Just a quick post on how the second installment of Dancing About Architecture, a five-part course titled ‘Journalism 101’ is going.
Last week, Jim Carroll and Patrick Freyne kindly gave up their time to chat on the topic of ‘Critic School’, what makes a good critic, how to be one, and how they got where they are. We had a full house upstairs in McGrattans, and the discussion seemed to engage people and spawn questions and conversations about criticism in general, music writing, TV reviewing, pitching, commissioning, how to break the cycle of writing for free, getting a foot in the door, and how to get better at writing in this arena in general.
There seemed to be plenty of positive feedback from the evening, so unless you’re all prolific liars (in which case, welcome to journalism) I think it went well. Apart from people chatting on Twitter about it and emailing me etc, there have been a couple of more lengthy dissections of the event, like this blog post by James Hendicott.
One thing that strikes me as something that’s going to be a constant theme throughout these five weeks, is that every time we’re talking about this stuff, we’re talking in the context of an industry that’s in dramatic flux. Friends and colleagues of mine in journalism – even people with relatively secure jobs, if you can call them that anymore – talk about the dodgy future of the industry, the financial pressures, whether online and print can coexist or whether it’s some sort of journalistic land-grab, the fact that print is essentially a sunset industry, possible exit strategies from journalism, how to make journalism part of a wider career, and so on. So it’s important to consider this context while talking about the basics of getting a foot in the door. It’s harder to get your foot in when the doors themselves are flying all around that place like that door chase scene in Monsters Inc.
That’s why in many ways I think you create your own doors. I am not referring to Skrillex’s collaboration with The Doors. That’s an entirely different topic. Something that I said last week (I think) is that never before has it been so easy to get your name out there if you’re good at what you do. The ability to self-publish and indeed self-publicise has been completely democratised by the online tools we’re already familiar with. Journalists starting out are now their own gatekeepers, and while the concept of staff jobs and jobs for life is pretty much over in the industry, on the flipside, no longer do people have to spend as much time relentlessly pushing to get their work out there in a limited number of places. The places to write are expanding, as are, as Jim pointed out last week, the places where commissioning editors are looking for new writers.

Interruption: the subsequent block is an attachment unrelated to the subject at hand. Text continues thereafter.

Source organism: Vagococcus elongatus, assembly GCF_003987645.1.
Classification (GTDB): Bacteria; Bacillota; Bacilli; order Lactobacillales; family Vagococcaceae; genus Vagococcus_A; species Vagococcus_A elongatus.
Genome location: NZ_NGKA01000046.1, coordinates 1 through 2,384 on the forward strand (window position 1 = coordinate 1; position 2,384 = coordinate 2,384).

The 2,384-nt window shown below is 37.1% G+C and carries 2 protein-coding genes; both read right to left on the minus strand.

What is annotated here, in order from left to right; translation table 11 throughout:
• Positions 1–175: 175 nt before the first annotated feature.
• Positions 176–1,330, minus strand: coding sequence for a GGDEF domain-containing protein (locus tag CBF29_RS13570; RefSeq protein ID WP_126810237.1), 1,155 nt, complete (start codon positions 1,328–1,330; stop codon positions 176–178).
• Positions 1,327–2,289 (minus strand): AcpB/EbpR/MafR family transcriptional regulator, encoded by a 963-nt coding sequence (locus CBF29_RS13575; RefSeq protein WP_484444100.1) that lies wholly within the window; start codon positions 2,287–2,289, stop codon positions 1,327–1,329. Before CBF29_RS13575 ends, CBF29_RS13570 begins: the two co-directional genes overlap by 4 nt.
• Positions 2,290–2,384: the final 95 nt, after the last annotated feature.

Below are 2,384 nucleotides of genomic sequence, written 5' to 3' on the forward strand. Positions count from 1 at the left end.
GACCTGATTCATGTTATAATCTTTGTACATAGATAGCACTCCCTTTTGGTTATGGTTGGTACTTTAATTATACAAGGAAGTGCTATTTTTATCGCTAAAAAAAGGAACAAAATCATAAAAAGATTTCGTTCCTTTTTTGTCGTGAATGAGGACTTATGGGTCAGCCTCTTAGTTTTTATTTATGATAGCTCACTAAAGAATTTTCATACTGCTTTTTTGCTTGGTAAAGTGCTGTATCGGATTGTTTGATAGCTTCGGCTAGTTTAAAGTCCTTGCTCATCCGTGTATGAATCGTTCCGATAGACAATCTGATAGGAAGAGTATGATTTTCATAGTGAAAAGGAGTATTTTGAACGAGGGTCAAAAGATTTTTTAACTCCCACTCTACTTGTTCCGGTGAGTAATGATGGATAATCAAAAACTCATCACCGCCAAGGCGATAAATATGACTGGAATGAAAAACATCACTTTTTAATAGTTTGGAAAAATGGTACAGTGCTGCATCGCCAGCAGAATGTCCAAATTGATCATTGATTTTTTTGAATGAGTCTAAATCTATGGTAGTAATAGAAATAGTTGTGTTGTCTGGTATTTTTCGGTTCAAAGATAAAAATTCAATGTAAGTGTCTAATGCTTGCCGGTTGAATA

But this new dawn also brings a new set of problems; an adjustment in style and writing for a start, a change in reporting from something very street-level to something that can be more about harvesting, interpreting, filtering, directing to, and aggregating content. People starting out are working for free more and for longer. Experienced journalists who have already done their time are working longer hours for less dosh. New skills have to be learned, new ways of thinking adapted. And again, all with the backdrop of an industry where some outlets are making strides towards the future, and others are chasing their tails.
It’s with all of this white noise buzzing in the background that we enter week two of Journalism 101, ‘New-New Journalism’. Susan Daly, the editor of TheJournal.ie, Markham Nolan of Storyful, and Dancing About Architecture returnee Nialler9 will be there this evening to talk about all of this, and more.
I’ll see you all in McGrattans at 7pm for what should be a sparky and informative evening.